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MERACOUMAN INDIANS. The Meracouman (Meraquaman, Muracuman) Indians are known only from records of the La Salle expedition, which indicate that in the late seventeenth century these Indians lived north or northeast of Matagorda Bay, probably near the Colorado River. Although it has been argued that the Meracoumans were Karankawans, the only basis for this is that they probably lived in or near the area later occupied by groups designated by Spanish sources as Karankawan. Attempts to link the Meracouman Indians with tribes known both earlier (Maliacones) and later (Manico, Menenquen, and Merhuan Indians) are not convincing. The linguistic and cultural affiliations of the Meracouman Indians remain undetermined.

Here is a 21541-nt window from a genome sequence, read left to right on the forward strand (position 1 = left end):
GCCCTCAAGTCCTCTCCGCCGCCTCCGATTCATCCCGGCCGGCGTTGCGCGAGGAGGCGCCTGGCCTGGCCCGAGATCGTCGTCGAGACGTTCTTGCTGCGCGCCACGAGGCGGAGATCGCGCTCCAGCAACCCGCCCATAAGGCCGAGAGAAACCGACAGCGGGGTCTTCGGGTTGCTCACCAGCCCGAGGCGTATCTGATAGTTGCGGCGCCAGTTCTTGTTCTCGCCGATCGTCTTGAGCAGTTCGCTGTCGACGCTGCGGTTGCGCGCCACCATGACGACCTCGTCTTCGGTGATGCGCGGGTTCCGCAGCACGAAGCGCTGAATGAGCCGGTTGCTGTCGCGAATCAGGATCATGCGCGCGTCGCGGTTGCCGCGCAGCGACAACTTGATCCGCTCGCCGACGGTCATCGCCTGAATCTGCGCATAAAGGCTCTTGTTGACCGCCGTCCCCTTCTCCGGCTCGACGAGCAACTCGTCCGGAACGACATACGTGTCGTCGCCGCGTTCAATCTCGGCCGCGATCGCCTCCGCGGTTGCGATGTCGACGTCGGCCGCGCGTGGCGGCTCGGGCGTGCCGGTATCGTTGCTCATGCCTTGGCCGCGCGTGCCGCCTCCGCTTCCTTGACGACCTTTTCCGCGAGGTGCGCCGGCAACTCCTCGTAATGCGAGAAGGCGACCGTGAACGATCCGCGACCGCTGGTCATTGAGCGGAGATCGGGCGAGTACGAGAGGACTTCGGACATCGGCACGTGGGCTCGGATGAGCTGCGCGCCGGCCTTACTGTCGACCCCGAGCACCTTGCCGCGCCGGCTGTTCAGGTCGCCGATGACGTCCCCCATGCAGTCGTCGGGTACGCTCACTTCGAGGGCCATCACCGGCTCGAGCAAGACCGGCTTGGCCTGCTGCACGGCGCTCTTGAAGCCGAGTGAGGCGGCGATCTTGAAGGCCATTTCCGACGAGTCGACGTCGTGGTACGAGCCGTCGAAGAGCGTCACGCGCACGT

BIBLIOGRAPHY:Frederick Webb Hodge, ed., Handbook of American Indians North of Mexico (2 vols., Washington: GPO, 1907, 1910; rpt., New York: Pageant, 1959). Henri Joutel, Joutel's Journal of La Salle's Last Voyage (London: Lintot, 1714; rpt., New York: Franklin, 1968). Pierre Margry, ed., Découvertes et établissements des Français dans l'ouest et dans le sud de l'Amérique septentrionale, 1614–1754 (6 vols., Paris: Jouast, 1876–86).
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The following, adapted from the Chicago Manual of Style, 15th edition, is the preferred citation for this article.Handbook of Texas Online, Thomas N. Campbell, "Meracouman Indians," accessed April 29, 2017, http://www.tshaonline.org/handbook/online/articles/bmm28.
Uploaded on June 15, 2010. Published by the Texas State Historical Association.